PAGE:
In 2010, U.S. supermarkets and grocery stores threw out 43 billion pounds, or $46.7 billion worth, of food, according to the U.S. Department of Agriculture (USDA). But if Arash Derambarsh had his way, that number would be zero. His goals are ambitious, but then again the municipal councilor from Courbevoie, France did manage to get a law passed in France last week that would accomplish just that.
The law bans supermarkets in France from discarding or destroying unsold food. According to Salon’s Lindsay Abrams, the law mandates that all unsold but edible food should be donated to charities for immediate distribution to the poor. Food that is unsafe to eat is to be donated to farms for agricultural purposes. Supermarkets that exceed a certain square footage are required to sign contacts with charities by July 2016; penalties for failing to do so include fines of up to roughly $81,600 or two years in prison. The legislation is one of the world’s first attempts to address the twin problems of food waste and hunger in this manner.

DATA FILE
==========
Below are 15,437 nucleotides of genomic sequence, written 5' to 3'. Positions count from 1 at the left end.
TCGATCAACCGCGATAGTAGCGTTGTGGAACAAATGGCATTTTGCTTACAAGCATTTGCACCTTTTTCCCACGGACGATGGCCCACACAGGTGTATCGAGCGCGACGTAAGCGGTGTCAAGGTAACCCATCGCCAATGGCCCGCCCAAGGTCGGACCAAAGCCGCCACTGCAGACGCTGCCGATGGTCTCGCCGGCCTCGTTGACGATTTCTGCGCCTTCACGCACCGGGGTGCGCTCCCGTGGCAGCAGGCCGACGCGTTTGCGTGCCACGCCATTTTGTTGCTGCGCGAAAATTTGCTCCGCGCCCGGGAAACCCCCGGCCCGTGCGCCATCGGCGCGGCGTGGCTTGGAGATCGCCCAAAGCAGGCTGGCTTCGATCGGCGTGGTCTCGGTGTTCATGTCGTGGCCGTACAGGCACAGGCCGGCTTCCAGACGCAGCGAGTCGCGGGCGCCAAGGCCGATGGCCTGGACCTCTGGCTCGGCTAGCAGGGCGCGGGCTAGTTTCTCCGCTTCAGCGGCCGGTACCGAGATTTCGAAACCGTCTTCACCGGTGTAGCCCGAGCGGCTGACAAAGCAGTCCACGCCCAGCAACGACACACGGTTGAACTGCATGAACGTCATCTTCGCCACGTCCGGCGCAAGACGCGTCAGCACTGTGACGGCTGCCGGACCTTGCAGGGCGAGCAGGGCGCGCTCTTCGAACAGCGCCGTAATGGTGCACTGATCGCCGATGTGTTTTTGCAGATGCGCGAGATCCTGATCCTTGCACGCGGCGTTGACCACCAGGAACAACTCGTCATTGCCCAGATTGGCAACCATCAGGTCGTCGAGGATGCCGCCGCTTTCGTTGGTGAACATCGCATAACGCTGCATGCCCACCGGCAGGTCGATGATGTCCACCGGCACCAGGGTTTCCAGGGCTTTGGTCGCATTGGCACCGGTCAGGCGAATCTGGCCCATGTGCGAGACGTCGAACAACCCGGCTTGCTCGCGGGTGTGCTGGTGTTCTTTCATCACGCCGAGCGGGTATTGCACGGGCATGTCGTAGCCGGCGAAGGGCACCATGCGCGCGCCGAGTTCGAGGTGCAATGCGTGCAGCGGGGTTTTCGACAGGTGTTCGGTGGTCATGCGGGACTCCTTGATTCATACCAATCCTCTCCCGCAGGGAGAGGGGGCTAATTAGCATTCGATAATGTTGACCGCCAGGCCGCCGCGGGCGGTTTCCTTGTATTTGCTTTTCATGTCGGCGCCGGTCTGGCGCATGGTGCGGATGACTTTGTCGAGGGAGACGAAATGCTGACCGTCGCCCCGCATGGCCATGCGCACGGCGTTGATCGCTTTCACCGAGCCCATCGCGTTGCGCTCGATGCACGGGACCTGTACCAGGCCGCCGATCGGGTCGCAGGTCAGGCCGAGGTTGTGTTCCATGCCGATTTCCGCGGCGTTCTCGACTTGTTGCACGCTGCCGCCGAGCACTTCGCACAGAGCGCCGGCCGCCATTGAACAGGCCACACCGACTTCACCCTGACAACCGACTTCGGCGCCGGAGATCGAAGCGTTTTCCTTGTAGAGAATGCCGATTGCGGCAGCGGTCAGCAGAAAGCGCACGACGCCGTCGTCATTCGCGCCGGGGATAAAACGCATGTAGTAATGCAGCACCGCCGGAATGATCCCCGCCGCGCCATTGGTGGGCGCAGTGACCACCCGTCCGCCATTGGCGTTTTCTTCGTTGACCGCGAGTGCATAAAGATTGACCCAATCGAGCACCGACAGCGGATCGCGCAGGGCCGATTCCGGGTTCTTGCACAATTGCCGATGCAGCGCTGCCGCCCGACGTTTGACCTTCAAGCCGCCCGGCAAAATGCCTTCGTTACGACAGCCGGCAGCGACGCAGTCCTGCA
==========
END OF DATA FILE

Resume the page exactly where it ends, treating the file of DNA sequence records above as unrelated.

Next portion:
The momentum for the law’s adoption came from a petition that Derambarsh launched on Change.org four months ago. On the petition site, Derambarsh explains, “On the one hand, [we have] a middle class that has more and more economic problems. … [O]n the other hand, every supermarket throws away every day more than 20 kg of food. This is unthinkable with the current economic crisis!” The appeal quickly gathered support, with over 210,000 people signing it and several French celebrities endorsing the cause.